The opinion of the court was delivered by: Hon. Glenn T. Suddaby, United States District Judge
Daniel Wright, Jr. ("Petitioner") has brought this petition for a writ of habeas corpus pursuant to 28 U.S.C. § 2254. (Dkt. No. 1.) By Report-Recommendation dated May 19, 2009, the Honorable George H. Lowe, United States Magistrate Judge, has recommended that the petition be denied and dismissed, and that a certificate of appealability not issue. (Dkt. No. 36.) Petitioner has not filed an objection to the Report-Recommendation. For the reasons discussed below, Magistrate Judge Lowe's Report-Recommendation is accepted and adopted in its entirety, and Petitioner's petition is denied and dismissed in its entirety.
I. APPLICABLE LEGAL STANDARDS
When specific objections are made to a magistrate judge's report-recommendation, the Court makes a "de novo determination of those portions of the report or specified proposed findings or recommendations to which objection is made." See 28 U.S.C. § 636(b)(1)(C).*fn1
When only general objections are made to a magistrate judge's report-recommendation (or the objecting party merely repeats the allegations of his pleading), the Court reviews for clear error or manifest injustice. See Brown v. Peters, 95-CV-1641, 1997 WL 599355, at *2-3 (N.D.N.Y. Sept. 22, 1997) (Pooler, J.) [collecting cases], aff'd without opinion, 175 F.3d 1007 (2d Cir. 1999).*fn2 Similarly, when a party makes no objection to a portion of a report-recommendation, the Court reviews that portion for clear error or manifest injustice. See Batista v. Walker, 94-CV-2826, 1995 WL 453299, at *1 (S.D.N.Y. July 31, 1995) (Sotomayor, J.) [citations omitted]; Fed. R. Civ. P. 72(b), Advisory Committee Notes: 1983 Addition [citations omitted]. After conducting the appropriate review, the Court may "accept, reject, or modify, in whole or in part, the findings or recommendations made by the magistrate judge." 28 U.S.C. § 636(b)(1)(C).
B. Standard Governing Review of Petitioner's Habeas Petition
Magistrate Judge Lowe correctly recited the legal standard governing review of Petitioner's habeas petition. (Dkt. No. 36 at 4-6.) As a result, this standard is incorporated by reference in this Decision and Order.
For the sake of brevity, the Court will not repeat the factual background of Petitioner's November 2003 conviction for first degree rape and second degree assault, but will simply refer the parties to the relevant portions of Magistrate Judge Lowe's Report-Recommendation, which accurately recite that factual background. (Dkt. No. 36 at 2-4.)
In his petition and traverse, Petitioner asserts that the trial court violated his due process rights by not following certain procedures. Specifically, Petitioner claims that (1) the trial court failed to follow lawfully mandated procedures for determining whether a second felony offender sentence was properly imposed,*fn3 (2) the trial court failed to place on record which counts of the indictment would be considered during deliberation, (3) the verdict rendered was against the weight of the evidence, (4) the evidence adduced at trial was insufficient to support a guilty verdict, and (5) his trial counsel was ineffective in countering the lack of DNA presented at trial and failed to call an expert witness. (Dkt. Nos. 1, 19.)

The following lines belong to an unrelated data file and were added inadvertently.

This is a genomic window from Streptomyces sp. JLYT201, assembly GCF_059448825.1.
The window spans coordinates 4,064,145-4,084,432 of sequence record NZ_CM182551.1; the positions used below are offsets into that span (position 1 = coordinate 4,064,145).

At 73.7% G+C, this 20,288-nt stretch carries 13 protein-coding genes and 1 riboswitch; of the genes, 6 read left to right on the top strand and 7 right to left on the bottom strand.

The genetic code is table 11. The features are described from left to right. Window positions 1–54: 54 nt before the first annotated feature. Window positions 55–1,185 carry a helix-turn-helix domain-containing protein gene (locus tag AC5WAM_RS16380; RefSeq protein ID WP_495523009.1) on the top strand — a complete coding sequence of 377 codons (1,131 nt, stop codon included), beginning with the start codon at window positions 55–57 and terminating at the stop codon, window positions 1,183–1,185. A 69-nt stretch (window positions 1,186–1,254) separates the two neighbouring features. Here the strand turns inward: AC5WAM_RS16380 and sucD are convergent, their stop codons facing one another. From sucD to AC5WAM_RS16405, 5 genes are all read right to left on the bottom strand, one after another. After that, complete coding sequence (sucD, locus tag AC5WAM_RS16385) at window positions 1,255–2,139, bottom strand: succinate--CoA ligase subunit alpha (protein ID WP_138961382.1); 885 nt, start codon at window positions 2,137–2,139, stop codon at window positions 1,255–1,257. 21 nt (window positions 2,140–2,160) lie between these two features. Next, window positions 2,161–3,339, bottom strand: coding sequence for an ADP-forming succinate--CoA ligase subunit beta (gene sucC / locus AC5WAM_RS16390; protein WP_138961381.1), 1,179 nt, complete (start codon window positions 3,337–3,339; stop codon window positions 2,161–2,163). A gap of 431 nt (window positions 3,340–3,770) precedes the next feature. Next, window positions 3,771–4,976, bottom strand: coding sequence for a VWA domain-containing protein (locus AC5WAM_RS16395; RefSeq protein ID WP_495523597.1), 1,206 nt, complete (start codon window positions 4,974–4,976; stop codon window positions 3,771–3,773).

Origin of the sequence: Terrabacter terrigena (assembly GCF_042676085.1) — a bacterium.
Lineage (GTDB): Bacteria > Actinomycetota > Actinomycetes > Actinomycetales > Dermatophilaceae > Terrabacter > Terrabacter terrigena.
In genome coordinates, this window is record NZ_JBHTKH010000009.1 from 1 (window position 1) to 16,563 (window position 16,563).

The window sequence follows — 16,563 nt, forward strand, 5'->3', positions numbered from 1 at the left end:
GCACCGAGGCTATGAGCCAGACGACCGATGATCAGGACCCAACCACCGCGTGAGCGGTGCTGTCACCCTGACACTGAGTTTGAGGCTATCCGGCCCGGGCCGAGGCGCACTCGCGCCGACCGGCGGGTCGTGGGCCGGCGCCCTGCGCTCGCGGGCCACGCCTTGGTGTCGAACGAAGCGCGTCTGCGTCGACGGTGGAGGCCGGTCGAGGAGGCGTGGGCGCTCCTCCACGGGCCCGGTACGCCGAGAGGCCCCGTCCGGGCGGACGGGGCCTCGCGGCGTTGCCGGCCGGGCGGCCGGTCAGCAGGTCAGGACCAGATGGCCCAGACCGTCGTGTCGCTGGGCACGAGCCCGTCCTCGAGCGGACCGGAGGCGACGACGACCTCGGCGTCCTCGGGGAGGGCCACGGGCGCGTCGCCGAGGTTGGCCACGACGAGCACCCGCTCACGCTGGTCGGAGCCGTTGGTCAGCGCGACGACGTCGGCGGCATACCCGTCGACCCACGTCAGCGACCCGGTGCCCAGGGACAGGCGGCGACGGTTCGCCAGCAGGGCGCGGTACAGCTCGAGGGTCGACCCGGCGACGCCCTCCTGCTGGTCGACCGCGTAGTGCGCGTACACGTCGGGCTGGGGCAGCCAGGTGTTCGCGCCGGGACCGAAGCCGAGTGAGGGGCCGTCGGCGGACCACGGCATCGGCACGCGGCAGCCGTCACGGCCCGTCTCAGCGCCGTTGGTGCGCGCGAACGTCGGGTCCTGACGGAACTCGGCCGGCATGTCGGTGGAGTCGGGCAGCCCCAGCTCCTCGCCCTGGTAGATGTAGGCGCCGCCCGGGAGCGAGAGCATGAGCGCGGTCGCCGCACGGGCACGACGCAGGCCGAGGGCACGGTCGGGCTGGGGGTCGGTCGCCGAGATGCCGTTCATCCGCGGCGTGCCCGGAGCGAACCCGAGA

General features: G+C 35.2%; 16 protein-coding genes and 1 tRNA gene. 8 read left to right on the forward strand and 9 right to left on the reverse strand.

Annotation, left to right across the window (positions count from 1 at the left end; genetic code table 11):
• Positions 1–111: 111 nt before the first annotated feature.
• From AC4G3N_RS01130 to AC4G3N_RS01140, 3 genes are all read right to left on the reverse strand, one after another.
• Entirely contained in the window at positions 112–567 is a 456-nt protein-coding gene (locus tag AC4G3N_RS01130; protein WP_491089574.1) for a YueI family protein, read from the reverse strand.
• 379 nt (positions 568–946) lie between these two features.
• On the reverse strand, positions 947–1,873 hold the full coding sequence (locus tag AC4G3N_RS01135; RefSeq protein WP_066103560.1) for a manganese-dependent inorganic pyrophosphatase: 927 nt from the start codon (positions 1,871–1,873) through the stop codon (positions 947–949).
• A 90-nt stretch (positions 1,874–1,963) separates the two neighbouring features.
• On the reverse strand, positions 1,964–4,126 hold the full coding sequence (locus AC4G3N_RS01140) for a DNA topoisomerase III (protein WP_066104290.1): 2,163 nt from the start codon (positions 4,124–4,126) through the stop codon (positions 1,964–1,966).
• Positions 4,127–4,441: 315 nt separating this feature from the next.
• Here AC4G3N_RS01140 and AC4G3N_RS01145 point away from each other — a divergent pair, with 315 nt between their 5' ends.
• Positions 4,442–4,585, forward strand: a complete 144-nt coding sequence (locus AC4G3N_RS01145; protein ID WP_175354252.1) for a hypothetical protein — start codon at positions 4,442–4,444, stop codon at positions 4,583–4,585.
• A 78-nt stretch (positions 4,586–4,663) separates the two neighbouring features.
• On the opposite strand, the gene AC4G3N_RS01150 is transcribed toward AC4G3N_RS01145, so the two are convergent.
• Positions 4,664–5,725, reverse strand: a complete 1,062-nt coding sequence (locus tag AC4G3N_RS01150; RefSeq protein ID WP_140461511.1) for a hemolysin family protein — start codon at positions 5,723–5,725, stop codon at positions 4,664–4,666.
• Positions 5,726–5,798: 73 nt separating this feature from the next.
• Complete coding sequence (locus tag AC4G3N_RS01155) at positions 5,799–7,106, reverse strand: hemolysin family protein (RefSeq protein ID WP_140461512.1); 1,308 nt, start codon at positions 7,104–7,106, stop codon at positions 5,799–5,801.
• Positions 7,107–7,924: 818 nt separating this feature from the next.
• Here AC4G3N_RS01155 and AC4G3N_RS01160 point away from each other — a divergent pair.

In his Report-Recommendation, Magistrate Judge Lowe recommends that the Court deny Petitioner's first three claims because (1) these claims are state court issues, and (2) Petitioner has failed to present any federal constitutional basis for these claims. (Dkt. No. 36 at 6-13.) As to Petitioner's fourth claim, though sufficiency of the evidence is a matter subject to habeas review, Magistrate Judge Lowe recommends that this claim be denied because the evidence presented at trial was sufficient for a trier a fact to determine, beyond a reasonable doubt, that Petitioner was guilty of the charges presented. (Dkt. No. 36 at 14-18.)
As to Petitioner's fifth claim, Magistrate Judge Lowe recommends that this claim be denied because the trial record clearly reflects that Petitioner's trial counsel (1) effectively cross-examined the police investigator as to the lack of DNA evidence, and (2) highlighted the lack of DNA evidence during jury summation. (Dkt. No. 36 at 18-20.) In addition, Magistrate Judge Lowe explains that there is no rule requiring trial attorneys to seek experts, and Petitioner has failed to show that he suffered any prejudice--i.e., that there was a reasonable probability that, but for his counsel's unprofessional performance, the outcome of the proceeding would have been different. (Id.)
After carefully reviewing all of the papers herein, including Magistrate Judge Lowe's thorough Report-Recommendation, the Court agrees with each of the recommendations made by Magistrate Judge Lowe. Magistrate Judge Lowe employed the proper legal standards, accurately recited the facts, and correctly applied the law to those facts. As a result, the Court accepts and ...